39. M.-S. Kim, T. Scharf, S. Mühlig, C. Rockstuhl, and H. P. Herzig, “Gouy phase anomaly in photonic nanojets,” Appl. Phys. Lett.98(19), 191114 (2011). [CrossRef]
  40. M.-S. Kim, T. Scharf, C. Etrich, C. Rockstuhl, and H. H. Peter, “Longitudinal-differential interferometry: Direct imaging of axial superluminal phase propagation,” Opt. Lett.37(3), 305–307 (2012). [CrossRef] [PubMed]
  41. D. Chauvat, O. Emile, M. Brunel, and A. Le Floch, “Direct measurement of the central fringe velocity in Young-type experiments,” Phys. Lett. A295(2-3), 78–80 (2002). [CrossRef]
  42. M. Vasnetsov, V. Pas’ko, A. Khoroshun, V. Slyusar, and M. Soskin, “Observation of superluminal wave-front propagation at the shadow area behind an opaque disk,” Opt. Lett.32(13), 1830–1832 (2007). [CrossRef] [PubMed]
  43. Q. Zhan, “Second-order tilted wave interpretation of the Gouy phase shift under high numerical aperture uniform illumination,” Opt. Commun.242(4-6), 351–360 (2004). [CrossRef]
  44. F. O. Fahrbach, P. Simon, and A. Rohrbach, “Microscopy with self-reconstructing beams,” Nat. Photonics4(11), 780–785 (2010). [CrossRef]
  45. F. O. Fahrbach and A. Rohrbach, “Propagation stability of self-reconstructing Bessel beams enables contrast-enhanced imaging in thick media,” Nat Commun3, 632 (2012). [CrossRef] [PubMed]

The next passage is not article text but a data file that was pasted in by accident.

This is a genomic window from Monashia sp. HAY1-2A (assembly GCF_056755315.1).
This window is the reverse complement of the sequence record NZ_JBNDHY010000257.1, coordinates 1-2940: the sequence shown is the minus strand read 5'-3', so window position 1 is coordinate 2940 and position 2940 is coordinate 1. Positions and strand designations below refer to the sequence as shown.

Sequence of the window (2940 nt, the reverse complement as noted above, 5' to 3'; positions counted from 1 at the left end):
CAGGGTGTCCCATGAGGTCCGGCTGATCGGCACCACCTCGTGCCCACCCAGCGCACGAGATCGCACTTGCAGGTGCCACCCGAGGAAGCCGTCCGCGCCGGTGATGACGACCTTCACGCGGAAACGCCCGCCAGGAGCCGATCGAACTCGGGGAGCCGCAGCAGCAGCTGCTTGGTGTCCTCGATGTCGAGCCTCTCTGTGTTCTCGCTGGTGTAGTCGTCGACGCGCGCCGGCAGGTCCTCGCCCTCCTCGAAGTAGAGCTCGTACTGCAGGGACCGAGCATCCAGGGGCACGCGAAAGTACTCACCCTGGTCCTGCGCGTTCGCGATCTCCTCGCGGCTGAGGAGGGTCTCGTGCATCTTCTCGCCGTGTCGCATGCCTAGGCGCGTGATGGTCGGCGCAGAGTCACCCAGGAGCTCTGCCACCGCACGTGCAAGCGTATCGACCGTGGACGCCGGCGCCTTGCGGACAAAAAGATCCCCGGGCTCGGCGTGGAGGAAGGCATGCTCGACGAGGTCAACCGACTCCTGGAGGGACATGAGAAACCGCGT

46. T. A. Planchon, L. Gao, D. E. Milkie, M. W. Davidson, J. A. Galbraith, C. G. Galbraith, and E. Betzig, “Rapid three-dimensional isotropic imaging of living cells using Bessel beam plane illumination,” Nat. Methods8(5), 417–423 (2011). [CrossRef] [PubMed]
  47. B. Sick, B. Hecht, and L. Novotny, “Orientational imaging of single molecules by annular illumination,” Phys. Rev. Lett.85(21), 4482–4485 (2000). [CrossRef] [PubMed]
  48. V. Garcés-Chávez, D. McGloin, H. Melville, W. Sibbett, and K. Dholakia, “Simultaneous micromanipulation in multiple planes using a self-reconstructing light beam,” Nature419(6903), 145–147 (2002). [CrossRef] [PubMed]
  49. E. Mcleod and C. B. Arnold, “Subwavelength direct-write nanopatterning using optically trapped microspheres,” Nat. Nanotechnol.3(7), 413–417 (2008). [CrossRef] [PubMed]
  50. J. Arlt, V. Garces-Chavez, W. Sibbett, and K. Dholakia, “Optical micromanipulation using a Bessel light beam,” Opt. Commun.197(4-6), 239–245 (2001). [CrossRef]
  51. V. Garcés-Chávez, D. McGloin, M. J. Padgett, W. Dultz, H. Schmitzer, and K. Dholakia, “Observation of the transfer of the local angular momentum density of a multiringed light beam to an optically trapped particle,” Phys. Rev. Lett.91(9), 093602 (2003). [CrossRef] [PubMed]
  52. M. K. Bhuyan, F. Courvoisier, P.-A. Lacourt, M. Jacquot, L. Furfaro, M. J. Withford, and J. M. Dudley, “High aspect ratio taper-free microchannel fabrication using femtosecond Bessel beams,” Opt. Express18(2), 566–574 (2010). [CrossRef] [PubMed]